So I bring you, on short notice, the reason why you need to play a mage:

(click for original size)

Teleportation. I’ve said it before, and I’ll say it again. Teleport is the single most awesome spell in World of Warcraft. Go play a mage, get to 25 or 30, travel Azeroth for a bit – you’ll curse yourself when you have to go back to classes that can’t just hop over to Darnassus if they feel like it.

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Lessons learned

12.07.2010

An interesting question if there is one – what has WoW taught you?

Well, I like lists, so I’ll make a list out of this one. Saves me from thinking up suave segues from one point to the next, something which I’d find incredibly difficult with office (inside!) temperature stuck at over 36° all afternoon. I’m also writing a short entry on why we lost the RealID battle, but if you look around and read the usual suspects, you’ll see that there are more than enough bloggers cautioning against blind forgiveness and instead are very, very sceptical on the outcome of this whole incident.

1) Business studies wasn’t a complete waste. Although I’m by no means a power-broker, I think that the basic lesson from four years of business studies and computer science weren’t wasted. The auction-house is a wonderful simplified model that, in my opinion, should be used as a case example at university to make lectures more interesting.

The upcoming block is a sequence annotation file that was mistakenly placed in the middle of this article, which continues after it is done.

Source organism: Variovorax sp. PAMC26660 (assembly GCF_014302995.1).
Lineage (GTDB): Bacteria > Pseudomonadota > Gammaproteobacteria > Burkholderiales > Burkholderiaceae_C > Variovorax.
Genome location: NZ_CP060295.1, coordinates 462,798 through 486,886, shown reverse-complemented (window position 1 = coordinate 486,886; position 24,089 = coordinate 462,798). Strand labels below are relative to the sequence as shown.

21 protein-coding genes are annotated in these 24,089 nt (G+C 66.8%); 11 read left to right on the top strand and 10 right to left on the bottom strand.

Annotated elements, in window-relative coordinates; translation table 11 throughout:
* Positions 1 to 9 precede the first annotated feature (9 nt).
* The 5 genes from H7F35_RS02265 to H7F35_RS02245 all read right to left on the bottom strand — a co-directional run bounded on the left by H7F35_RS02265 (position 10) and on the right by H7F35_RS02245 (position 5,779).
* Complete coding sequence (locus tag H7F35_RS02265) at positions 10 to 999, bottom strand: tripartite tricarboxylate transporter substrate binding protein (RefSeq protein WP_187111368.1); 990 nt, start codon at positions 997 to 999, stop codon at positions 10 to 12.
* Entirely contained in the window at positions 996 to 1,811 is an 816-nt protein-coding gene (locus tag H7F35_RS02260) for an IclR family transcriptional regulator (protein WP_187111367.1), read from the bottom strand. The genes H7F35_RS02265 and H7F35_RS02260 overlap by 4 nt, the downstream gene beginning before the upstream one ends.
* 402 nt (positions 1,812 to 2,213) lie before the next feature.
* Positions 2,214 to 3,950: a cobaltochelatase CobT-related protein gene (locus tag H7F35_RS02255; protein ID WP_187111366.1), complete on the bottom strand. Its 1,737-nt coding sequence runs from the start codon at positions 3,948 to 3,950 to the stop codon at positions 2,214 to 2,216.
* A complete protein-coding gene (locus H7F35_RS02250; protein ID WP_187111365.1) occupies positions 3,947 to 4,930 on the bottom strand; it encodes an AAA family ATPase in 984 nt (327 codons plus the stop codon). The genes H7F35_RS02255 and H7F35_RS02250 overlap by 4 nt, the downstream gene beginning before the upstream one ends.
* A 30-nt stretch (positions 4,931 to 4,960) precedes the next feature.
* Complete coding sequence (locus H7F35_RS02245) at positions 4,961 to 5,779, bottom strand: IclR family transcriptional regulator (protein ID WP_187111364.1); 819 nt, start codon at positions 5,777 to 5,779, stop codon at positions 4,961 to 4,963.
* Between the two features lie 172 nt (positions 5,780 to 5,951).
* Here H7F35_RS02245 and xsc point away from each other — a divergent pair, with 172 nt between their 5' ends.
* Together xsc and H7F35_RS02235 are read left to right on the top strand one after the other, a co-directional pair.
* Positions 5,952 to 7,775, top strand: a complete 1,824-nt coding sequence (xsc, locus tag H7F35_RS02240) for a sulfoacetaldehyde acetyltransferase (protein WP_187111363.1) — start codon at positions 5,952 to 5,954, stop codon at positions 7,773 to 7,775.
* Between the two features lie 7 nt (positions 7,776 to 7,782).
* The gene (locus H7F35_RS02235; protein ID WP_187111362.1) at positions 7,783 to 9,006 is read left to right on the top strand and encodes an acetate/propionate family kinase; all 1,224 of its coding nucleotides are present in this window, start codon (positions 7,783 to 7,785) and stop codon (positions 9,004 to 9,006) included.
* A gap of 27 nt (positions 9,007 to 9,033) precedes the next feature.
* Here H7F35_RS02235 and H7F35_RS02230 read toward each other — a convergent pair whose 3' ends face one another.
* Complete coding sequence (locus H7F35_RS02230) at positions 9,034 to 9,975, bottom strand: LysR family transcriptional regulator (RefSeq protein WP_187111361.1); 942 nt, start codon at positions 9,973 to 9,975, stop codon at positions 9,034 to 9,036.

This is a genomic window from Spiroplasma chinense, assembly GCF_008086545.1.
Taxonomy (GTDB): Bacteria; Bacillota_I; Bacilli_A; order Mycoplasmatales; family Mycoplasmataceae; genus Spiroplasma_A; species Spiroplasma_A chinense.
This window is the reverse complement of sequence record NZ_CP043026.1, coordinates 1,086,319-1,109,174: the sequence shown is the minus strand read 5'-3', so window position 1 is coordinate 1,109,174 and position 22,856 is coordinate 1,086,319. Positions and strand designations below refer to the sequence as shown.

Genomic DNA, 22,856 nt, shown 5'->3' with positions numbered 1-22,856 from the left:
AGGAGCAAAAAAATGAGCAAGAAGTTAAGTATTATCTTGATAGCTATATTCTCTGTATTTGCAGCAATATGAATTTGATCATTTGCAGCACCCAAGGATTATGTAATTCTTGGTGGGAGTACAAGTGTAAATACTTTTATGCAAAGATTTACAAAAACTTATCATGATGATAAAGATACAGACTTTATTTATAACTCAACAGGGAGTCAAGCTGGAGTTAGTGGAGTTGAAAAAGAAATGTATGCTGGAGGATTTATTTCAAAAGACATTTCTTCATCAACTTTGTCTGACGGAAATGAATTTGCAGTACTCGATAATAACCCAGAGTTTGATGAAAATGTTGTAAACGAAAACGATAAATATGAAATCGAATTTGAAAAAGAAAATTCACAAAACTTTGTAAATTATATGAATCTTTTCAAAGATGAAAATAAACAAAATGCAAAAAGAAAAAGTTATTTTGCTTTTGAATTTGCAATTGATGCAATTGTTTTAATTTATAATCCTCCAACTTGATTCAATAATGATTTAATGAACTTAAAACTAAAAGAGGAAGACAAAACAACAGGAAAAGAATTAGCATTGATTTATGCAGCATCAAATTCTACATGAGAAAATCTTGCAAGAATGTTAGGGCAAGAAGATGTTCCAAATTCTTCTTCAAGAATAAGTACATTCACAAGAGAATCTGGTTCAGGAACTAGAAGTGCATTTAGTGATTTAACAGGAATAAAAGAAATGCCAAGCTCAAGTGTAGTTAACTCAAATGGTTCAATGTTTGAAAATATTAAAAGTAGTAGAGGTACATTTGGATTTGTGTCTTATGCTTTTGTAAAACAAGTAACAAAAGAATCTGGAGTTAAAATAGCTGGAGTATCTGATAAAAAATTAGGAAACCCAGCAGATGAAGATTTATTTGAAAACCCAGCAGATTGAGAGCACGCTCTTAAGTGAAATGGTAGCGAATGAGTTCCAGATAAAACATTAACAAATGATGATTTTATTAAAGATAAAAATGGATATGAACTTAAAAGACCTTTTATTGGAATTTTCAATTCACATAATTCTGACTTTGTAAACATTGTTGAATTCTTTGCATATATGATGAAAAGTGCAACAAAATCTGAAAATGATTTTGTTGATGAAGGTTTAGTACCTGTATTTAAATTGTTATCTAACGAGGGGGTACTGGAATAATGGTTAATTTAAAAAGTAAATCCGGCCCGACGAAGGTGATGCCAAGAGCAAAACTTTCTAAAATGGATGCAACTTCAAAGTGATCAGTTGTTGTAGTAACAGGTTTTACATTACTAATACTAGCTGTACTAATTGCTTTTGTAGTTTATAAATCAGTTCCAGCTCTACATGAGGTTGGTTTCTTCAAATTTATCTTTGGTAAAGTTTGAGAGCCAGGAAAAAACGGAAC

2) People are even worse at spelling than I thought. Especially on the internet. While I don’t claim to be error free, at least I make an effort. And if it’s so bad that it’s bothering me in English, I dare not imagine what my native language German servers are like. And no, I won’t try and find out – my faith in humanity is frail enough as it is.

3) For every jerk you meet there is a decent person around the corner. Or, in WoW, for every roflstomping DK grieving you of your quest kills, there is a friendly fellow mage around the corner who’s on the same quest as you and wouldn’t mind teaming up and sharing the loot.

4) Apparently, what I say is of interest to someone. Over 1000 views on this blog, thank you all!

5) I still can find huge fun and enjoyment in tinkering with scripts and configurations. This tells me that, contrary to my original fears, the past decade (almost) of working as software developer didn’t kill computers as my hobby and passion.

Addendum: I also learn the quirks of my spell checker. “roflstomping” gets replaced by “reupholstering”. Close, but not quite.